POTTER, Nebraska—A 53-year-old female from Potter suffered serious injuries after a collision with a semi-truck on Highway 30 on the afternoon of October 31, 2022.
According to reports of the accident, the woman was driving a 2007 Honda passenger car when she stopped at the intersection of Highway 30 and Chestnut Street. She then attempted to make a left-hand turn onto Highway 30 but was hit by a 2012 Kenworth semi-truck owned by a construction company.
The female driver had to be extricated from her vehicle and was then airlifted to Regional West Medical center in Scottsbluff for emergency treatment. The 42-year-old semi-truck driver was uninjured in the crash.
The accident resulted in the closure of Highway 30 near the crash site for about two hours.
An investigation into the crash is ongoing, but no further information has been released.
Further investigation is needed to determine liability in this accident.
Thankfully, the 53-year-old victim in this crash survived being T-boned by an 18-wheeler; few people in small vehicles live through these horrific accidents. Although we are not yet privy to all the facts surrounding the crash, some might assume that the female driver pulled out in front of the semi-truck at the intersection, placing fault squarely on her. However, that may not be the case. Other alternate theories of causation may require the truck driver or a trucking company to share in the liability of the accident instead.
For instance, the semi-truck driver could be partially responsible for the accident if the driver failed to see the woman’s Honda at the intersection. Semi-truck drivers must remain vigilant while driving and must take every reasonable measure to avoid collisions. Here, if the semi-truck driver was distracted or otherwise failed to see the female driver entering the intersection, the driver would have breached his or her duty to drive safely.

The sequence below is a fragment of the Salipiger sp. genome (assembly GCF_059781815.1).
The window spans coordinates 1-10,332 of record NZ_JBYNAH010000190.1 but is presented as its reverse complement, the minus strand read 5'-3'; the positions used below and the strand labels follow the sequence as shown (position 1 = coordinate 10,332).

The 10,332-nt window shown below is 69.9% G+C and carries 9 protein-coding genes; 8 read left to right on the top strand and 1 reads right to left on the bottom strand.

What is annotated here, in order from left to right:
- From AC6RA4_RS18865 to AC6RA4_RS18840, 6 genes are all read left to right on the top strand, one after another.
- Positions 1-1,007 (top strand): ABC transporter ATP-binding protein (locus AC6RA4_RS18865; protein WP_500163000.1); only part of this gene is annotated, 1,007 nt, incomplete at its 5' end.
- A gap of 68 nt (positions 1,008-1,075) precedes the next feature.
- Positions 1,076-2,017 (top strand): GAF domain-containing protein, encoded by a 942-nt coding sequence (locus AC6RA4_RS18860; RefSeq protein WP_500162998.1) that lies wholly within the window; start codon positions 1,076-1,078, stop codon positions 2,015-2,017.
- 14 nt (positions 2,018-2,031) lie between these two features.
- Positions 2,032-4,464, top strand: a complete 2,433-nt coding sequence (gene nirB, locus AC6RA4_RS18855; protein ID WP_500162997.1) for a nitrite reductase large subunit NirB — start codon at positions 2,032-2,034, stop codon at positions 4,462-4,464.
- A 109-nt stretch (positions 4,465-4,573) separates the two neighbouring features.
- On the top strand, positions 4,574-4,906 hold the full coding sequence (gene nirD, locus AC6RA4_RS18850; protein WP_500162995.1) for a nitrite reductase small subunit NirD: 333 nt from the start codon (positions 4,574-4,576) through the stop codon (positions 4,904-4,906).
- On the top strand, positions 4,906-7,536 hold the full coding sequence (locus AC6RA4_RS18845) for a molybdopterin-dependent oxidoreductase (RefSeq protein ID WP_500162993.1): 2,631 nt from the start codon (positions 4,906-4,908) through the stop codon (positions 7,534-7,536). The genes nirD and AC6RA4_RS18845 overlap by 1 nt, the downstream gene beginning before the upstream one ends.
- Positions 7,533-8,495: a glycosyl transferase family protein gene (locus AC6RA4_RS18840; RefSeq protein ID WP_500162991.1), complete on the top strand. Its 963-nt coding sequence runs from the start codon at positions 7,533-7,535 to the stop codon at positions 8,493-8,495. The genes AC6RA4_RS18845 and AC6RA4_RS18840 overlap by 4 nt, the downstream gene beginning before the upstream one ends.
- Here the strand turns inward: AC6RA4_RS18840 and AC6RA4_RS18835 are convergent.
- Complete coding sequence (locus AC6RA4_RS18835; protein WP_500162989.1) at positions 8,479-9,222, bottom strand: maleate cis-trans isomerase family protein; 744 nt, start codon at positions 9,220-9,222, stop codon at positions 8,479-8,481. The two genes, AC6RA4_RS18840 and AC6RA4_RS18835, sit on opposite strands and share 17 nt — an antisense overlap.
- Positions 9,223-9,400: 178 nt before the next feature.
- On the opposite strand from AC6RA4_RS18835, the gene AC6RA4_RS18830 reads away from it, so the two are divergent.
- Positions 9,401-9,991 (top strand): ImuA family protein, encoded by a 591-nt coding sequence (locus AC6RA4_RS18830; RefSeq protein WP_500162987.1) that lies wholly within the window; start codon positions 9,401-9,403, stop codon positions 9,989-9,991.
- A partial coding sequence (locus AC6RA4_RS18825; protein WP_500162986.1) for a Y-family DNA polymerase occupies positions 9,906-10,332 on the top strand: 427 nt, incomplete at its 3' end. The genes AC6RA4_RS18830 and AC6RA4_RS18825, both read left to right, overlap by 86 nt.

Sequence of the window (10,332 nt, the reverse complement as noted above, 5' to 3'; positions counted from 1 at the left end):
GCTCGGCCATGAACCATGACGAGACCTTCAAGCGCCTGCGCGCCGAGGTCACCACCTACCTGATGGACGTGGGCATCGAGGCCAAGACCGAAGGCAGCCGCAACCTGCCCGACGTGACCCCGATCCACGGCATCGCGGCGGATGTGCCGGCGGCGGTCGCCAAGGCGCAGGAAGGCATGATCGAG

Not only can truck drivers be held accountable for failing to provide for the safety of others, but commercial trucking companies can also be held responsible for the actions of their truck drivers on the road. Trucking companies must, therefore, educate their drivers on topics regarding safety, including how to spot smaller passenger cars and protocol for avoiding collisions with other vehicles. If they do not, then commercial trucking companies can be subject to the same liabilities as their drivers.
Sometimes, after suffering severe injuries from a crash, victims and their families are too preoccupied with recovery or exhausted from caretaking to pursue legal action against a truck driver or a commercial trucking company. However, it is important that crash victims and their families have access to the legal system so they can pursue compensation from any wrongdoer associated with the accident. Most often, trucking companies carry insurance that can fully cover the costs of victims’ medical expenses, pain, and suffering. Additionally, holding wrongdoers accountable ensures safer roadways for us all.